Design patterns in Web Design

Before diving down in this series you might want to know why I am writing this.

My name is Manuel and I am a more-or-less Italian more-or-less lifelong geek. Although I am doing web development since the dark ages of <tables>, I decided to make software development a full time job only three years ago.

As you can imagine, I didn’t have my Computer Science education, so I am continuously striving to fill this gap studying “academic” topics as much as I can.

Moreover, I recently moved away from my home country, thus I also need a good excuse to practice my English.

This is exactly where this series of articles comes from.

What is this about?

What I’d like to do is writing articles about Design Patterns based on what I learned mainly from the Gang of Four.

The difference between this and the overflowing amount of other articles doing the same, is that I will be trying to stick with full stack web development with extremely practical examples. Most of them are going to be in JavaScript or Python, as other languages have plenty of resources about this topic.

Something along the lines of: How to use Command Pattern in a UI Kits, in a CQRS application and to implement an Undo/Redo history in your app.

However this first article is going to be the Pilot Episode of the series. So still no patterns in here :(

Let’s get started!

If you want to know more about design patterns in general I can recommend this website which is my go-to place when I need to dust off those concepts.

As much as everyone of you claims to be the best cook in the world because of their special, unique, one-of-a-kind touch (well, maybe this affects Italy more than other places…), we can all agree that having a grandma-crafted recipe book can take a good cook out of almost everyone.

The reason is pretty straightforward: all those recipes have been created by someone who — eventually making a huge amount of mistakes along the way — fixed, corrected and amended those procedures over time. Using those well packaged bits of knowledge makes you avoid lots of common pitfalls and wrong decisions. This is extremely useful in circumstances in which the choice you make looks unharmful, but it doesn’t look so when you serve your dish to someone which might not be as polite as you expect (food in Italy is really something serious).

At the same time recipes can be used as a template to build upon rather than as a set of rules carved in stone. There are plenty of extremely good chefs which revisit their family cookbook to make a business out of it or, in general, to serve their purposes which might be different from their grandma’s ones.

In software development the whole thing works pretty much the same way. The main difference though is that software development projects usually last more than a bunch of minutes and you cannot get away with brushing your teeth at the end. Apart from this though, the main ideas are the same: having a very strong starting point to solve common problems which you might want to customize when you get to an expertise level which allows you to do so.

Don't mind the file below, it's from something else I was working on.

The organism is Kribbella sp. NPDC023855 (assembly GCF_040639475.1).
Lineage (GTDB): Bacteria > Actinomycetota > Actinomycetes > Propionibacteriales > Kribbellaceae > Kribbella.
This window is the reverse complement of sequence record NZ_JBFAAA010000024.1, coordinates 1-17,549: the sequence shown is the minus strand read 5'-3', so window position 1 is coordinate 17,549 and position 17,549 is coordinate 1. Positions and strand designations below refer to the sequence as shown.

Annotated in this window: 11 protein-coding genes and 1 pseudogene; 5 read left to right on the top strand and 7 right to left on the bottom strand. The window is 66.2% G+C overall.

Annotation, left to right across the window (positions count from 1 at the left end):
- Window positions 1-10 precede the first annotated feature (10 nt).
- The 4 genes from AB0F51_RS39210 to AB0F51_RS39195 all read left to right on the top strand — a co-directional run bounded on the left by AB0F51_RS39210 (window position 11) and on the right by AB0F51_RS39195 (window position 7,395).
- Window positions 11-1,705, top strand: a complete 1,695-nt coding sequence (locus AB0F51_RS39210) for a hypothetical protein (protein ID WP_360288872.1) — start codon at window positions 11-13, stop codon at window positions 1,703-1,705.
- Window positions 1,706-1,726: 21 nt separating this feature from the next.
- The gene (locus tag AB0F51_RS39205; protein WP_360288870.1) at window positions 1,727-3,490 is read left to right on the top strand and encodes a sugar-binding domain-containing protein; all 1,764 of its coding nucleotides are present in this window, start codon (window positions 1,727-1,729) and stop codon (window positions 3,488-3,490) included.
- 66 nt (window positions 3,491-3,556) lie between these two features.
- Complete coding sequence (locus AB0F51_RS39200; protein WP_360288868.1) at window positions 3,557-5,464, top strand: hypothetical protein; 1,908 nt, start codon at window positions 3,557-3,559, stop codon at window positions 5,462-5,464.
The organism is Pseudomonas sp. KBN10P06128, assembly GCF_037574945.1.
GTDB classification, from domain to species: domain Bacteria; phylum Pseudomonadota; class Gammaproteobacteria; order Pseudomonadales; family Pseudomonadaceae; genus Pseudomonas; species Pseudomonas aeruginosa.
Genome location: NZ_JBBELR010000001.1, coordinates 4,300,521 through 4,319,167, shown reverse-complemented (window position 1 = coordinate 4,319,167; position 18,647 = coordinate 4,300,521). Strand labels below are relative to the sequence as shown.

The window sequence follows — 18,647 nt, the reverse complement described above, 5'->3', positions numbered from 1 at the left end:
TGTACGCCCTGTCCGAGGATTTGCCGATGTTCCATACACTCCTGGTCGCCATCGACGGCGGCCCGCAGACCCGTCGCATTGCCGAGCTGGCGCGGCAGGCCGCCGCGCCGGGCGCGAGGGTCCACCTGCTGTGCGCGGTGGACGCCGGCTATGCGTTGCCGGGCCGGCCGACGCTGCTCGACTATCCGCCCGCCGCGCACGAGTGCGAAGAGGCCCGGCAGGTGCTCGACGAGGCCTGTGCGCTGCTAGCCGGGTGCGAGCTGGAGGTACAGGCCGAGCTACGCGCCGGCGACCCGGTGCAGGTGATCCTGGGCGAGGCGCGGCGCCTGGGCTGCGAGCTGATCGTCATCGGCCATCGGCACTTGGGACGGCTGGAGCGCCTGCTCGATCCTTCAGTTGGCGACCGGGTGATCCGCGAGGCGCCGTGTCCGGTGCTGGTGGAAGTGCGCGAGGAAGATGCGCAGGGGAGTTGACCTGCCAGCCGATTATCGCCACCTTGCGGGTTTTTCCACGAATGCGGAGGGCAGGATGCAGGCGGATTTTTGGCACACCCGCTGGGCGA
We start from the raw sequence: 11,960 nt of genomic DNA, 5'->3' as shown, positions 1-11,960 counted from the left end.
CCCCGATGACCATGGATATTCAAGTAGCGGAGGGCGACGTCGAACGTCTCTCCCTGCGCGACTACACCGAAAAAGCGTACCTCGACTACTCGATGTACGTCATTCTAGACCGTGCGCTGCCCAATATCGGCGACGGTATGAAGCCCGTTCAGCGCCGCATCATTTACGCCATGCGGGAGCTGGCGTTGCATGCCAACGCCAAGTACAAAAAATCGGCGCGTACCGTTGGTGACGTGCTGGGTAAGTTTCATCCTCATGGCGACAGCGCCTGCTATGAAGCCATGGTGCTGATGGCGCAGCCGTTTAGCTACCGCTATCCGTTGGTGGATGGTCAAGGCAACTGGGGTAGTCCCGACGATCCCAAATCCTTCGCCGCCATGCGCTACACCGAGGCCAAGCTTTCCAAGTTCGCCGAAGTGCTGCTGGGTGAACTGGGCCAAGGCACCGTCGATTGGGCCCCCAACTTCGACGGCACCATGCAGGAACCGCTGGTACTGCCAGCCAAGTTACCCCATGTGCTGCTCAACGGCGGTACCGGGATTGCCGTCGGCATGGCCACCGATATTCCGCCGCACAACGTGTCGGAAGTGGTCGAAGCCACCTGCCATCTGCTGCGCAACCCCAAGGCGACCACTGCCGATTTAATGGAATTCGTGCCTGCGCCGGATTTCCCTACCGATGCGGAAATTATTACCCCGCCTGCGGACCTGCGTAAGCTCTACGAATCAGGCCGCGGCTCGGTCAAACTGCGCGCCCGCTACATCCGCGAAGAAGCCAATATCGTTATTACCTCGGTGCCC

As for all the things which are too good to be true, this has to be either not so good or not so true.

The good news is that this is true 😀 The bad news is, though, that your decision-making process cannot completely be replaced by The Wisdom of the Ancients.

This is by far the most common argument raised against the pattern approach in software development: solutions provided via patterns tend to be not as efficient as they could be for very specific problems.

To me this is kind of a weak point as you should always improve on or at least adapt one of those solutions to your needs. Being backed by something which passed the test of time will give you the advantage of knowing in advance most of the weaknesses of you choice, so you have a better understanding of how to address issues coming down the line.

The other common argument against design patterns is that some of the classic ones (aka in the Gang of Four) exists only because of the state of software development in those days, which was a bit more “primitive” compared to what we have today.

Well, I cannot disagree with this, but (as Francis up here says) “Knowledge is power” and I’d rather have a tool I don’t use than lacking a tool I need.

This, however, leads to the last criticism I want to address here. One of the risks of introducing patterns is that you might end up using them even in situations which do not require them at all.

I guess this is something we cannot help and it’s a fairly common problem with anything which is learned in schemes (e.g., when you start learning scales in music). Unfortunately, experience is the best teacher in this case, but being aware of the risks will definitely help you throughout the way.


As you might have understood by now, the Gang of Four was really the s***t when it came out (which is, by the way, 1995).

So nowadays, we’re still somewhat classifying design patterns based on their classification.

The following list will become a list of links as long as I write articles on the subject

Creational Patterns

  • Abstract Factory
  • Builder
  • Factory
  • Prototype
  • Singleton

Structural Patterns

  • Adapter
  • Bridge
  • Composite
  • Decorator
  • Facade
  • Flyweight
  • Proxy

Behavioral Patterns

  • Chain of responsibility
  • Command
  • Interpreter
  • Iterator
  • Mediator
  • Memento
  • Observer
  • State
  • Strategy
  • Template method
  • Visitor

Final words

This was a brief and hopefully not-so-boring general introduction to Design Patterns. Next articles will be more practical, less wordy and maybe with the same amount of memes. Let me know if you are interested in the topic, as I really need motivation to continue writing :D

Originally published at